Working in the travel industry has introduced me to some very inspiring and interesting people from all over the globe. From real life adventurers and explorers to writers, journalists, TV personalities, Hollywood actors, famous athletes, and plenty of other people who could easily be labeled the most interesting person in the world.
I have been pitched countless concepts by travel bloggers all the way to corporate executives, making my inbox always full of random yet attention-grabbing content and ideas. This is just one of the many reasons I love what I do. I can't even guess how many aspiring authors and travel writers have sent me manuscripts, show concepts, film treatments, and finished books about their wanderlust experiences.
Being a big fan of the written word especially as it relates to travel, I always accept the stories with an open-mind and smile, knowing that I will be able to delve into another world as told by another nomadic explorer. I thought it was quite peculiar though that every single book that was sent to me by email and snail mail had one thing in common: they were all memoir-style stories about the writer and their own adventures. I never thought that was a bad thing because so many of the stories were extraordinarily exciting; some so much so that I thought they could have been fiction.
Then I received an email from Grant Lingel who had something different for me, something that I had secretly been waiting for all the years I have been working in the travel world: a novel about travel. Of course he hadn't discovered a new genre but even if you Google the words travel novel a list of books will appear that are narrative non-fiction, following the author along on their adventures.
Before I tell you about this novel let me quickly tell you about Grant. I met Grant through email back in 2009 when he was doing exactly what I said before, promoting a book about his travels in Mexico and Guatemala. It was a memoir-style story that I thoroughly enjoyed and I kept in touch with Grant throughout the following year while he lived and traveled in Africa while I developed The Hostel Life. When he returned from his trip he joined The Hostel Life team and was a crucial factor in bringing the show to the next level, traveling with the crew through Western Europe and the Middle East filming episodes and helping significantly with the promotional efforts.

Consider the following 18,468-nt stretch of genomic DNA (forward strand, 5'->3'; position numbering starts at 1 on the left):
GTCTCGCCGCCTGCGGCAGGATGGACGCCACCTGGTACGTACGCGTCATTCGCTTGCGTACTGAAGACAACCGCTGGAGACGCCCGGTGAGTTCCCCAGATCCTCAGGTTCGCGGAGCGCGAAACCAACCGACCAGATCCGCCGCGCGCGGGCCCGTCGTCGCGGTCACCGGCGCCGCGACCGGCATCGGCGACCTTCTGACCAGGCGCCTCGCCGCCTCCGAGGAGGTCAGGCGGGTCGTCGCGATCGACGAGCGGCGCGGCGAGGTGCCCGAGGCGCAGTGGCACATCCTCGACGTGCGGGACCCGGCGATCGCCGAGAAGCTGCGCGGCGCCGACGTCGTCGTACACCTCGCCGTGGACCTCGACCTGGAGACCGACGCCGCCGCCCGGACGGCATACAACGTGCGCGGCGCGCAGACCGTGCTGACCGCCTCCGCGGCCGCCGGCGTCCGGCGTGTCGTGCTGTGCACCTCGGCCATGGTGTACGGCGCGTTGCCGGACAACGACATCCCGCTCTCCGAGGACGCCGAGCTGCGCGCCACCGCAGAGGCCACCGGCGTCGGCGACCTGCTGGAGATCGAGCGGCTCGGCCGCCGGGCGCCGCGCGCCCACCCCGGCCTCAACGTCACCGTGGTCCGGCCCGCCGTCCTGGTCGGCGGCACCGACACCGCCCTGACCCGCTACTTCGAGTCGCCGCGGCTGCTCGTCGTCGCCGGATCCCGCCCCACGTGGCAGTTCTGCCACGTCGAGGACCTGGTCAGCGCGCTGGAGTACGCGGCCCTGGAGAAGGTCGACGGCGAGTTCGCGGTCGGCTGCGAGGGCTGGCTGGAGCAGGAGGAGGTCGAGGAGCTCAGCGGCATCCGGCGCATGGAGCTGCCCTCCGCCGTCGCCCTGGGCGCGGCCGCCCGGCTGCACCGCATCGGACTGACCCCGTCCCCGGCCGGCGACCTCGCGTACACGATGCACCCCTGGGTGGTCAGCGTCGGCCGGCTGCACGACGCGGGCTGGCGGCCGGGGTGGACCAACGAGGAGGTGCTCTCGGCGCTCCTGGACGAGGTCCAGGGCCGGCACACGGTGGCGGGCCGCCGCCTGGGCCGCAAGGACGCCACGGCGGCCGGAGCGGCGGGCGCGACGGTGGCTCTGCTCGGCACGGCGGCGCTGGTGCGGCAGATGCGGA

Grant moved to Brazil in 2011 and we have kept in touch here and there, though I haven't seen him since our trip to Scotland to film an episode of The Hostel Life back in June of 2011. Recently I received an email from him letting me know that he wrote his second book and I was excited for him, just as anyone is when a friend accomplishes something of such a great feat. Then I continued reading his email and saw that his second book was a travel-themed novel, about a talented young artist who had more bullies than friends that decided to forego college to see the world. Now I was intrigued, and went online to purchase the book.
It usually takes me a while to read books, because I get easily distracted with everything else on my plate. I devoured this book however in just a few day! I was enthralled by the story and connected with the main character, Flower. Following this young artists trials and tribulations sent me on a rollercoaster of emotions, because I could see a lot of myself in him. I speak with countless people who are terrified or apprehensive about stepping outside of their comfort zone and taking a chance for something greater. I could see all of those people - and myself not too long ago -in Flower.
When I reached out to Grant to tell him that I had finished the book he didn't believe me. He knew it took me forever to read his first book and I am sure he figured out on his own that I skipped around his first book like a stone on a pond, unable to connect with the story the way I did with Reality Shmeality.
I know everyone has their own writing and reading style. Everyone has their own taste. I recommend reading Reality Shmeality not because I am friends with the author, but because he did something I had been waiting to see for a long time from my colleagues in the travel world. He took the road that we all love to travel and painted it with not only his own brushes, but paints that he mixed with eyes closed; creating a loveable and inspiring protagonist whose honesty and integrity could easily inspire the most reluctant person to step outside of their comfort zone and into the big beautiful world.